Jesus said to the Pharisees, ‘I am going away, and you will search for me, but you will die in your sin. Where I am going, you cannot come.’ Then the Jews said, ‘Is he going to kill himself? Is that what he means by saying, “Where I am going, you cannot come”?’ He said to them, ‘You are from below, I am from above; you are of this world, I am not of this world. I told you that you would die in your sins, for you will die in your sins unless you believe that I am he.’ They said to him, ‘Who are you?’
Jesus said to them, ‘Why do I speak to you at all? I have much to say about you and much to condemn; but the one who sent me is true, and I declare to the world what I have heard from him.’ They did not understand that he was speaking to them about the Father. So Jesus said, ‘When you have lifted up the Son of Man, then you will realize that I am he, and that I do nothing on my own, but I speak these things as the Father instructed me. And the one who sent me is with me; he has not left me alone, for I always do what is pleasing to him.’ As he was saying these things, many believed in him.
Jesus said to them, ‘Why do I speak to you at all?’
How many times have you found yourself speechless with exasperation at the words and actions of others? How many times have you said, of felt like saying: ‘Why do I speak to you at all?’
In the gospel narrative we encounter a wide range of human emotions including, as in today’s reading, sheer frustration. Jesus was born into a human life and, as a human being, he experienced every emotion we experience time and time again. We should not be surprised by this because emotional responses are hard-wired into the way we co-exist with the rest of humanity. Like us, Jesus experienced humour, anger, disappointment and sorrow. Like us, Jesus experienced physical and emotional pain accompanied by feelings of betrayal and empathy. Like us, Jesus experienced feelings of emotional attachment and Christian love.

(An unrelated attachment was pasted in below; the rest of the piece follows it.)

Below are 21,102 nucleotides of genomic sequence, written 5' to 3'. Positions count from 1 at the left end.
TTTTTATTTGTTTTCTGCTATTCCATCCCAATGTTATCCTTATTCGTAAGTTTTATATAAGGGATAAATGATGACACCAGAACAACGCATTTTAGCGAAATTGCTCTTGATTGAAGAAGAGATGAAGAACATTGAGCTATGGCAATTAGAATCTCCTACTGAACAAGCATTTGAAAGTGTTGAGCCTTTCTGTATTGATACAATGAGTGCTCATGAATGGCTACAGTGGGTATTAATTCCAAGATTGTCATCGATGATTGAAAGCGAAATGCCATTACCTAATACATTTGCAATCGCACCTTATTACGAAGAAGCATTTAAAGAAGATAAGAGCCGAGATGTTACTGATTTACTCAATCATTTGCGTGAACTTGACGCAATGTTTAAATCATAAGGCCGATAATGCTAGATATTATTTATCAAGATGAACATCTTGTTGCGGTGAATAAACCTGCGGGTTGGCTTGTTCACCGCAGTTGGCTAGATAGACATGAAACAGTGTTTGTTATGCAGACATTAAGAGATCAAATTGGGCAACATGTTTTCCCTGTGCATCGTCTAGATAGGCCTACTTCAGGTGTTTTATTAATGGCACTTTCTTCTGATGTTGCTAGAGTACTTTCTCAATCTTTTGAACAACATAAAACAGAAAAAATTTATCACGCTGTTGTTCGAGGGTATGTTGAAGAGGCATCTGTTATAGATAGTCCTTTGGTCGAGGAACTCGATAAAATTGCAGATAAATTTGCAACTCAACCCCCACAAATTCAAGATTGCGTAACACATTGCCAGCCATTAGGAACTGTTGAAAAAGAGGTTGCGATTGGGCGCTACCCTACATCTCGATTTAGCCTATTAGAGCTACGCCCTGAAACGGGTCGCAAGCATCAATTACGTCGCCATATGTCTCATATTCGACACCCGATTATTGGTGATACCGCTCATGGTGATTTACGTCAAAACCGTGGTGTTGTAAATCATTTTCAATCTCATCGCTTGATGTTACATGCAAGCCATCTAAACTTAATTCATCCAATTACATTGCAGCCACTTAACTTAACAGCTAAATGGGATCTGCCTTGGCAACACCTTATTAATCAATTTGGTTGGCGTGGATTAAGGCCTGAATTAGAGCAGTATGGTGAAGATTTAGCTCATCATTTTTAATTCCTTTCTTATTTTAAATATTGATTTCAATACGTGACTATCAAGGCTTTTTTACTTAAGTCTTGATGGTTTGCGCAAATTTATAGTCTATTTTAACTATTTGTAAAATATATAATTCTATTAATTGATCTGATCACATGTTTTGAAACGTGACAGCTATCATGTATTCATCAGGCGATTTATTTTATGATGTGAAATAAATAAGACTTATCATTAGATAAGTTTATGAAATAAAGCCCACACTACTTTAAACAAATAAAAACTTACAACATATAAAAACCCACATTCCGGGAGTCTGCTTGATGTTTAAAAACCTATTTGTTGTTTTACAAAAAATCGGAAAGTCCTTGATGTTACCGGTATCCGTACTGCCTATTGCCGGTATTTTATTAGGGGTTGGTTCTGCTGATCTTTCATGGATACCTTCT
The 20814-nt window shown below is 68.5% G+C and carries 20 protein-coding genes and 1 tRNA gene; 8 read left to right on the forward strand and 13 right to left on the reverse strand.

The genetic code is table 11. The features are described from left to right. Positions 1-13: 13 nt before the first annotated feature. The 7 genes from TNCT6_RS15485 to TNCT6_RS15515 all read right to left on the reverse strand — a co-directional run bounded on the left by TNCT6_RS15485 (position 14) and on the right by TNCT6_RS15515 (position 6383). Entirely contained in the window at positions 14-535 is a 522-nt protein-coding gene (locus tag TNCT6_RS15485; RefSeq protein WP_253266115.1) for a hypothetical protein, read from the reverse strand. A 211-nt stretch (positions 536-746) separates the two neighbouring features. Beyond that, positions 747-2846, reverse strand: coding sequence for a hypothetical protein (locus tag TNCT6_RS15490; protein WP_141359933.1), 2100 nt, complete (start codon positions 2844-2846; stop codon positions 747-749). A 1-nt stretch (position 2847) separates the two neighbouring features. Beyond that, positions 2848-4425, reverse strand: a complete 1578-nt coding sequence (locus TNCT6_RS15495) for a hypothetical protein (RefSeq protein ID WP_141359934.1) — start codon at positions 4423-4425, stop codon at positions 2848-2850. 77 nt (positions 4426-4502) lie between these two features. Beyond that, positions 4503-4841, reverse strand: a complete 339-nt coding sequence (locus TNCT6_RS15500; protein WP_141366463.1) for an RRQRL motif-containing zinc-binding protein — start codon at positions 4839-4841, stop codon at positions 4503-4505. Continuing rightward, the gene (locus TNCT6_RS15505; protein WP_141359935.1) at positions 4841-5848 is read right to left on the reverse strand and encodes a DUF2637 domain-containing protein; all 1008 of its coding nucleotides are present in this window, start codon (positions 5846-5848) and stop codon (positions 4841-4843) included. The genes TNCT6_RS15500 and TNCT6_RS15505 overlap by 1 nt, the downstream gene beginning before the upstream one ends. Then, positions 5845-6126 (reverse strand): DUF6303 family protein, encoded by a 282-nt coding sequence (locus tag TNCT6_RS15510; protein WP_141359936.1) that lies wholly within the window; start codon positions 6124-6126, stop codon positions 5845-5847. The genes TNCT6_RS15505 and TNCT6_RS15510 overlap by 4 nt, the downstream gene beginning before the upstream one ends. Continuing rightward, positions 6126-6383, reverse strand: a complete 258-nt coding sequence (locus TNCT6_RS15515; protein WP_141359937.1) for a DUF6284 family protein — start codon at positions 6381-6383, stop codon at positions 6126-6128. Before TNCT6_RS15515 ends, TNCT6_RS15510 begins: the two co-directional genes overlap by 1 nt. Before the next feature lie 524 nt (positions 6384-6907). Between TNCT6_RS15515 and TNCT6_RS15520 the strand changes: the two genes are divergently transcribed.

As the gospels bring us closer to Jesus they show us his infinite capacity to forgive, and to love. The original language in which the gospels were written uses a form of classical Greek. Unlike our language, Greek has the capacity to express the many different types of love in a lexicon of different words. The word that best expresses the love we see in Jesus is agape, an open, honest and accepting love that is centred around the needs of others rather than around the wants of self.
Up to this point in the story of Jesus’ earthly life, Jesus has sought to share the Good News he has brought from his Father in heaven. This Good News is a message of forgiveness and reconciliation. This Good News is a message of love. In the spirit of agape, Jesus has performed signs that have included acts of miraculous healing, and he has shared the new teaching that has the capacity to bring humanity into a closer relationship with God. But, the religious authorities of the day remain obdurate, stubbornly refusing to recognize that which is blindingly obvious … Jesus is the long-awaited Messiah.
It is not difficult to imagine the frustration of the fully-human Jesus. As we, in our humanity, become exasperated that others will not listen to us, so it is easy for us to understand Jesus’ frustration when he is treated in the same way. It is a very human Jesus who wonders whether it is worth carrying on but, unlike us, the divine Jesus does not give up. He knows that his message is too important … it has to be shared.
Let us pray that we might hear and share Jesus’ life-changing message. Let us pray that we might not drive him into saying to us: Why do I speak to you at all?